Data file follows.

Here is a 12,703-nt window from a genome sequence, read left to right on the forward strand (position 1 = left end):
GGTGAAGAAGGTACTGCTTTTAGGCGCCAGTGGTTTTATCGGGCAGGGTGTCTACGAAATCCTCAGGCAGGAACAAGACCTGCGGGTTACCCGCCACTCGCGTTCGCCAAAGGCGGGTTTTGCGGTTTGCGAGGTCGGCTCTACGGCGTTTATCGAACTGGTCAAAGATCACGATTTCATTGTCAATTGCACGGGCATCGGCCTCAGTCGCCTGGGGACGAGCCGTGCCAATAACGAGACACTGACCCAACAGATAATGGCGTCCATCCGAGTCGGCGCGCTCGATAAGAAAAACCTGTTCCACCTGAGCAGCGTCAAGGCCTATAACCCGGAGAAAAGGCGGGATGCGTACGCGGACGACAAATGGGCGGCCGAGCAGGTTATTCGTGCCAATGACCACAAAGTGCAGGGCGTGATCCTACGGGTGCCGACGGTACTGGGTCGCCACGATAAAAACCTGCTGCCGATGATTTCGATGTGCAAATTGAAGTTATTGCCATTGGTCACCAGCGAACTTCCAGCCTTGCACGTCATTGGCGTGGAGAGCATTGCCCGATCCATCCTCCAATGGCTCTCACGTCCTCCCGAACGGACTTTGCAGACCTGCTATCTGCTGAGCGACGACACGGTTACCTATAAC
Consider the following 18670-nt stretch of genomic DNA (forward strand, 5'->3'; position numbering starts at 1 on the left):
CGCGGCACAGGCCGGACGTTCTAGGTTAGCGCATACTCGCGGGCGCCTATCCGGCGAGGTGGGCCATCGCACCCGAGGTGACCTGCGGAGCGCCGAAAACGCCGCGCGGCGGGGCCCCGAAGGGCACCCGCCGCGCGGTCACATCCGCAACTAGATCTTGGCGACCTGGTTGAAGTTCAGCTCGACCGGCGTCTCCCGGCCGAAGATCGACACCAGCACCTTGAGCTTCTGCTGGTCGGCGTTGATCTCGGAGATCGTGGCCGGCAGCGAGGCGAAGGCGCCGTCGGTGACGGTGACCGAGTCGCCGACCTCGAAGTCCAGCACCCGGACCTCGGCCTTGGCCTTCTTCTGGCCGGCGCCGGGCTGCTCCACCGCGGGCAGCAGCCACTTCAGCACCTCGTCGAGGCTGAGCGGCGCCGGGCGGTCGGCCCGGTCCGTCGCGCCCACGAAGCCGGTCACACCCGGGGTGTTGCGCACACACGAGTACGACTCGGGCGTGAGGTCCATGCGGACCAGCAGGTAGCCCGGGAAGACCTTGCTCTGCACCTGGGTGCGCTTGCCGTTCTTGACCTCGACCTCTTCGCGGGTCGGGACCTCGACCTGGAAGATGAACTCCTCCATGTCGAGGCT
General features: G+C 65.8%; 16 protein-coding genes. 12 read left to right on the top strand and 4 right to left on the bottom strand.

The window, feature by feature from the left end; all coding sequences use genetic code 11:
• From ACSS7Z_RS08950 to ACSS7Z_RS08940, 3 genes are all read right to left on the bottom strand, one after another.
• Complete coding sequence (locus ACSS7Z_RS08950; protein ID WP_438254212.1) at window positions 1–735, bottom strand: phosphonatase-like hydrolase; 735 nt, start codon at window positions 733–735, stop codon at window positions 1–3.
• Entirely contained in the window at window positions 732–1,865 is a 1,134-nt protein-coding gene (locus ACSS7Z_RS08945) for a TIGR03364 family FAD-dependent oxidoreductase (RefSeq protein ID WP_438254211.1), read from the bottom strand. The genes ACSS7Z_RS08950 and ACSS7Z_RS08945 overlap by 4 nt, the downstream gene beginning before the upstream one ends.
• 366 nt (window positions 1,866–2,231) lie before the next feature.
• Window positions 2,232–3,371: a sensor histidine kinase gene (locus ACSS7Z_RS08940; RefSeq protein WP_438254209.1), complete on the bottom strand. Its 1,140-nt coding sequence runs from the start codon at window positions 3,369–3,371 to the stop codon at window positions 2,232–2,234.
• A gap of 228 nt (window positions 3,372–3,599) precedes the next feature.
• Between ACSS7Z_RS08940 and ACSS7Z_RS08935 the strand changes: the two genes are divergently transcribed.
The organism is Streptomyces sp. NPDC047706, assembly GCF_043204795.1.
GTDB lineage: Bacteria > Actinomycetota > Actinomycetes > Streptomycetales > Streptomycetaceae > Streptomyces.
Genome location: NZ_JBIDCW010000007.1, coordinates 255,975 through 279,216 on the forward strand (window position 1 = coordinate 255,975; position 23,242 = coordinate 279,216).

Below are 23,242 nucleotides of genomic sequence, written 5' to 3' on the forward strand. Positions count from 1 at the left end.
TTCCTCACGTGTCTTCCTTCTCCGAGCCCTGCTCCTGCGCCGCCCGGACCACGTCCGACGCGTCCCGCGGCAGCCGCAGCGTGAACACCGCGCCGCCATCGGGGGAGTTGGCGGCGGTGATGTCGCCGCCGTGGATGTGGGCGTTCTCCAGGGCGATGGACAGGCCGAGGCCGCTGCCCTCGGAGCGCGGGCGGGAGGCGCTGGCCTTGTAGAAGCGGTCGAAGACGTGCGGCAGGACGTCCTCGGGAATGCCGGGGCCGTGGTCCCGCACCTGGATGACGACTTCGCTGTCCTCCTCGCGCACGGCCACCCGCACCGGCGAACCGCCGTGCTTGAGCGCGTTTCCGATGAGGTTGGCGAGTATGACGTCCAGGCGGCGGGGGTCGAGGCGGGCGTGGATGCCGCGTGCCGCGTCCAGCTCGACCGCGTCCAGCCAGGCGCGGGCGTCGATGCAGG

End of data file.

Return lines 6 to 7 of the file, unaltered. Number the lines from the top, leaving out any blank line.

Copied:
The window, feature by feature from the left end; all coding sequences use genetic code 11:
• From ACSS7Z_RS08950 to ACSS7Z_RS08940, 3 genes are all read right to left on the bottom strand, one after another.